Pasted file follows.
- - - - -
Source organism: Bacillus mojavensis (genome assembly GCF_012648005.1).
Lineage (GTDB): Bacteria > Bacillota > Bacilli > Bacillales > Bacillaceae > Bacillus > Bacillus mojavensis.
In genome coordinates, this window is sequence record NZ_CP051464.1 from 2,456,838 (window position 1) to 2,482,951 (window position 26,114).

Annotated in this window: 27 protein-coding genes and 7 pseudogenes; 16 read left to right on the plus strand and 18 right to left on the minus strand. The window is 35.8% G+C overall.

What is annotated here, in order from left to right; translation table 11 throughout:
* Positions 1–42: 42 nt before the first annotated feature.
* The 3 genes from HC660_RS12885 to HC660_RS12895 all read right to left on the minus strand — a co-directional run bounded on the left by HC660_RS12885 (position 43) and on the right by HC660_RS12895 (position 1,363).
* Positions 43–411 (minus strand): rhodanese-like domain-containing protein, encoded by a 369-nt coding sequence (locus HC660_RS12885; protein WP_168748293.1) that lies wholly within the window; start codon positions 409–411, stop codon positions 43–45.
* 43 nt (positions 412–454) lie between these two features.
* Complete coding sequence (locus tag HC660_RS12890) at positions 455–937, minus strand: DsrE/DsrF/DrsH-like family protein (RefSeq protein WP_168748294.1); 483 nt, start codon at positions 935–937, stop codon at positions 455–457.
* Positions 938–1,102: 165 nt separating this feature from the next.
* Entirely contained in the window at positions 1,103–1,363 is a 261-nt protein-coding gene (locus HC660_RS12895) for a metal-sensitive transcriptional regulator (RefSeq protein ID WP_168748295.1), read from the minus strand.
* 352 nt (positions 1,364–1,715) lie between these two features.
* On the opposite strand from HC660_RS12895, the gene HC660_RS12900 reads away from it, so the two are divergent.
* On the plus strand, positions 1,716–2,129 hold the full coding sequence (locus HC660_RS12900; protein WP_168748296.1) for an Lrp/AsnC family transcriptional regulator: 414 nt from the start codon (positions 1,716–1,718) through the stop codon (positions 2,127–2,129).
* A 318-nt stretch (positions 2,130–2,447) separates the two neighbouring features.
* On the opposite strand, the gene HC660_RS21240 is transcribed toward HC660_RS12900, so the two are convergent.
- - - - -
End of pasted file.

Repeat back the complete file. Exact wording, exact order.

Source organism: Bacillus mojavensis (genome assembly GCF_012648005.1).
Lineage (GTDB): Bacteria > Bacillota > Bacilli > Bacillales > Bacillaceae > Bacillus > Bacillus mojavensis.
In genome coordinates, this window is sequence record NZ_CP051464.1 from 2,456,838 (window position 1) to 2,482,951 (window position 26,114).

Annotated in this window: 27 protein-coding genes and 7 pseudogenes; 16 read left to right on the plus strand and 18 right to left on the minus strand. The window is 35.8% G+C overall.

What is annotated here, in order from left to right; translation table 11 throughout:
* Positions 1–42: 42 nt before the first annotated feature.
* The 3 genes from HC660_RS12885 to HC660_RS12895 all read right to left on the minus strand — a co-directional run bounded on the left by HC660_RS12885 (position 43) and on the right by HC660_RS12895 (position 1,363).
* Positions 43–411 (minus strand): rhodanese-like domain-containing protein, encoded by a 369-nt coding sequence (locus HC660_RS12885; protein WP_168748293.1) that lies wholly within the window; start codon positions 409–411, stop codon positions 43–45.
* 43 nt (positions 412–454) lie between these two features.
* Complete coding sequence (locus tag HC660_RS12890) at positions 455–937, minus strand: DsrE/DsrF/DrsH-like family protein (RefSeq protein WP_168748294.1); 483 nt, start codon at positions 935–937, stop codon at positions 455–457.
* Positions 938–1,102: 165 nt separating this feature from the next.
* Entirely contained in the window at positions 1,103–1,363 is a 261-nt protein-coding gene (locus HC660_RS12895) for a metal-sensitive transcriptional regulator (RefSeq protein ID WP_168748295.1), read from the minus strand.
* 352 nt (positions 1,364–1,715) lie between these two features.
* On the opposite strand from HC660_RS12895, the gene HC660_RS12900 reads away from it, so the two are divergent.
* On the plus strand, positions 1,716–2,129 hold the full coding sequence (locus HC660_RS12900; protein WP_168748296.1) for an Lrp/AsnC family transcriptional regulator: 414 nt from the start codon (positions 1,716–1,718) through the stop codon (positions 2,127–2,129).
* A 318-nt stretch (positions 2,130–2,447) separates the two neighbouring features.
* On the opposite strand, the gene HC660_RS21240 is transcribed toward HC660_RS12900, so the two are convergent.